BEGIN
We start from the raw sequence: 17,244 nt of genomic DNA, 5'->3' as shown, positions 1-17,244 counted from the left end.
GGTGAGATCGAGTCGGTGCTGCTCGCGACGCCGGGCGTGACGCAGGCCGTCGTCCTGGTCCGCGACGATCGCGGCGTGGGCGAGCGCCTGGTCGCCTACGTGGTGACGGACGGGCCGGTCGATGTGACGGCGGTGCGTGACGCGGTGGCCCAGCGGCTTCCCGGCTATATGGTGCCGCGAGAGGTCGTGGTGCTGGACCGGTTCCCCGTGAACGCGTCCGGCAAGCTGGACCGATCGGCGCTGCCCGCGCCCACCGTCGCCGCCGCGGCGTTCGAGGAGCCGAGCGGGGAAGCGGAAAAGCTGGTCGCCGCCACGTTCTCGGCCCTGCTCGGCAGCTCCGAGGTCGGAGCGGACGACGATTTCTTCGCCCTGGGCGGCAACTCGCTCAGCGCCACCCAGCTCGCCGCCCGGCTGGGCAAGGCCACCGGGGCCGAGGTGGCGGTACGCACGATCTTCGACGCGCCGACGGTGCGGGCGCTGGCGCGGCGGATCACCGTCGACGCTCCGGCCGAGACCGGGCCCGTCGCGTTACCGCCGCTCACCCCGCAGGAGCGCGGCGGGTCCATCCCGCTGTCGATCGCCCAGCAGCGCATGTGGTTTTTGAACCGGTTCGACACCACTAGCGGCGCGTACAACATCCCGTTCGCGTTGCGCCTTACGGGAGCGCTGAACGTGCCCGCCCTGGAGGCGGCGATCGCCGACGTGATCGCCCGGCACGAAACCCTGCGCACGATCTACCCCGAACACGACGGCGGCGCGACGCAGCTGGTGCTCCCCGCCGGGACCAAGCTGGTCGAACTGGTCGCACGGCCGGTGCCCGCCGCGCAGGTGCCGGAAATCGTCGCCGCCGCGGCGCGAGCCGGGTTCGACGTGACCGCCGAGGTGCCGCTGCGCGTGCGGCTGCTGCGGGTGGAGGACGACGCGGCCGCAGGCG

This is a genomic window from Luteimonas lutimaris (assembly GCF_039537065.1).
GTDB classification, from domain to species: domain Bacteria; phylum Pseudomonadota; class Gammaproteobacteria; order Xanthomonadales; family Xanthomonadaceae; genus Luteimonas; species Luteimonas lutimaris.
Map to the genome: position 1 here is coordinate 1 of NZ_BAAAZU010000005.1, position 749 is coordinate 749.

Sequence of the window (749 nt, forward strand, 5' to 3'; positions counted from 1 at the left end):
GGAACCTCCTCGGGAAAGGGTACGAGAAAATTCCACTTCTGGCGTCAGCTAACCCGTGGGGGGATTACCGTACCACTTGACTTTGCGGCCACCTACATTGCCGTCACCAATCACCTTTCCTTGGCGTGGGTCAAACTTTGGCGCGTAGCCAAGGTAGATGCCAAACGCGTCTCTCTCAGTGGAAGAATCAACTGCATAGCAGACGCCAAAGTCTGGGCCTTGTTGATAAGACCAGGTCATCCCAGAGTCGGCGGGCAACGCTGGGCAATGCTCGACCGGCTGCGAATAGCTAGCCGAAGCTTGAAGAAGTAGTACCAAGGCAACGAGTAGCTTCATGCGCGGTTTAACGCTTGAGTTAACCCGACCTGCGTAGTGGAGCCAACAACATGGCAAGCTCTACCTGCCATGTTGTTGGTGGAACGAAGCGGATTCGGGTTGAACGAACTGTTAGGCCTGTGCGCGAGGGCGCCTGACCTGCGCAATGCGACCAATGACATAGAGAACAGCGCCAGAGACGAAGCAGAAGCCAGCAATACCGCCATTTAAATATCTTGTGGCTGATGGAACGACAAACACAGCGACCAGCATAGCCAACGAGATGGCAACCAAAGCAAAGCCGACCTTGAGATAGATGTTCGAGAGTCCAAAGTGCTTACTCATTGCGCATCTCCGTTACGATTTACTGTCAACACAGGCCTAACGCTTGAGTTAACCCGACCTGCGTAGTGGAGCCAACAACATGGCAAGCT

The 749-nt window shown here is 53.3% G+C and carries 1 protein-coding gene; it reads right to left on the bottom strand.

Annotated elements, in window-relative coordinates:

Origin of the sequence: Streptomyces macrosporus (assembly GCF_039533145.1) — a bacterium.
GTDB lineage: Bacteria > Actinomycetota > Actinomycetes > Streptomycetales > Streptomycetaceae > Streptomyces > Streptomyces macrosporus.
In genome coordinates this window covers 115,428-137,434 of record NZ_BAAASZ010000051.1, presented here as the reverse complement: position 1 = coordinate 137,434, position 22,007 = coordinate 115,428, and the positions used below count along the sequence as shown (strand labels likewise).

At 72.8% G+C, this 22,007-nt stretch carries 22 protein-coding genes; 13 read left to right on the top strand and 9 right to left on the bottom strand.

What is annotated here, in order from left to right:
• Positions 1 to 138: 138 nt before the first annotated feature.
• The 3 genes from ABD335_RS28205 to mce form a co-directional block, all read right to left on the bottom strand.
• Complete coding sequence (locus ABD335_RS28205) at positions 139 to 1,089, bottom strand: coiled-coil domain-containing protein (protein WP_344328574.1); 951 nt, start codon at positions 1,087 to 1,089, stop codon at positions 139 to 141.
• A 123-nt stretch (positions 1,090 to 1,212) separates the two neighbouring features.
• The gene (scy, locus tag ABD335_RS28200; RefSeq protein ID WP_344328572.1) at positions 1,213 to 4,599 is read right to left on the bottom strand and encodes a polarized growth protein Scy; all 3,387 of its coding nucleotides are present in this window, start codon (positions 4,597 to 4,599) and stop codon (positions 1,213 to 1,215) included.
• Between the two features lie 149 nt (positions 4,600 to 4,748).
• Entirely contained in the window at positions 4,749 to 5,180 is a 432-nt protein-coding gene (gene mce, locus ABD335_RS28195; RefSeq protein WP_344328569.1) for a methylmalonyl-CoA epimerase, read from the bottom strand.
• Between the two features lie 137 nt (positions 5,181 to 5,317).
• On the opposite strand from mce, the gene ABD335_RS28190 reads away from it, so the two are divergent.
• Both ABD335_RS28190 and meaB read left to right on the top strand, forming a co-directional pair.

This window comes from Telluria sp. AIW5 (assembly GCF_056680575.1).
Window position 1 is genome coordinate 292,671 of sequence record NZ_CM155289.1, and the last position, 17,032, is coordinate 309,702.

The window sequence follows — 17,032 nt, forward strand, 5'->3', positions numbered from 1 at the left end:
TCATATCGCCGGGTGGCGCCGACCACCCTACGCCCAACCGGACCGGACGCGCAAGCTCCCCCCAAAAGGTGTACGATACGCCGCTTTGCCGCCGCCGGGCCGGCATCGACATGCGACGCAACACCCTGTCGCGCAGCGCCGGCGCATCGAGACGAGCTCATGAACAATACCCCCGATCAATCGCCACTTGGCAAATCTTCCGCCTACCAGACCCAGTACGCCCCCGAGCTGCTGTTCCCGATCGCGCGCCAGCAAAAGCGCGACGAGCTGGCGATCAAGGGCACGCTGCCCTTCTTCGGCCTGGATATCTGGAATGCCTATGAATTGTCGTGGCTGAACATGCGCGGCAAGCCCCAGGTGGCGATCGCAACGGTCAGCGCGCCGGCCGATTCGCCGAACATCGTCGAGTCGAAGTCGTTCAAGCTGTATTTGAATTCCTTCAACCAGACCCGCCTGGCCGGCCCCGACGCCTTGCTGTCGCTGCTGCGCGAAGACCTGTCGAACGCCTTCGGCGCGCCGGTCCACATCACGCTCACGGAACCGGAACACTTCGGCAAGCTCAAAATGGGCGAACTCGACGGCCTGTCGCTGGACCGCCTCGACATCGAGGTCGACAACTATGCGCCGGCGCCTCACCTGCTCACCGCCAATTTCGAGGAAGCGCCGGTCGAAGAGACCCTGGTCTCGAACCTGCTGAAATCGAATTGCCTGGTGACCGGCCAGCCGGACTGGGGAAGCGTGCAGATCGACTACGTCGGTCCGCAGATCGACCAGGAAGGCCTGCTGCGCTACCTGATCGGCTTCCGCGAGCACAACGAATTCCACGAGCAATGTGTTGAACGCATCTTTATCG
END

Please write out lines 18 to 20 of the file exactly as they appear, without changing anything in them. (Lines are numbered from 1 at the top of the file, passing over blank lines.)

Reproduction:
• A 123-nt stretch (positions 1,090 to 1,212) separates the two neighbouring features.
• The gene (scy, locus tag ABD335_RS28200; RefSeq protein ID WP_344328572.1) at positions 1,213 to 4,599 is read right to left on the bottom strand and encodes a polarized growth protein Scy; all 3,387 of its coding nucleotides are present in this window, start codon (positions 4,597 to 4,599) and stop codon (positions 1,213 to 1,215) included.
• Between the two features lie 149 nt (positions 4,600 to 4,748).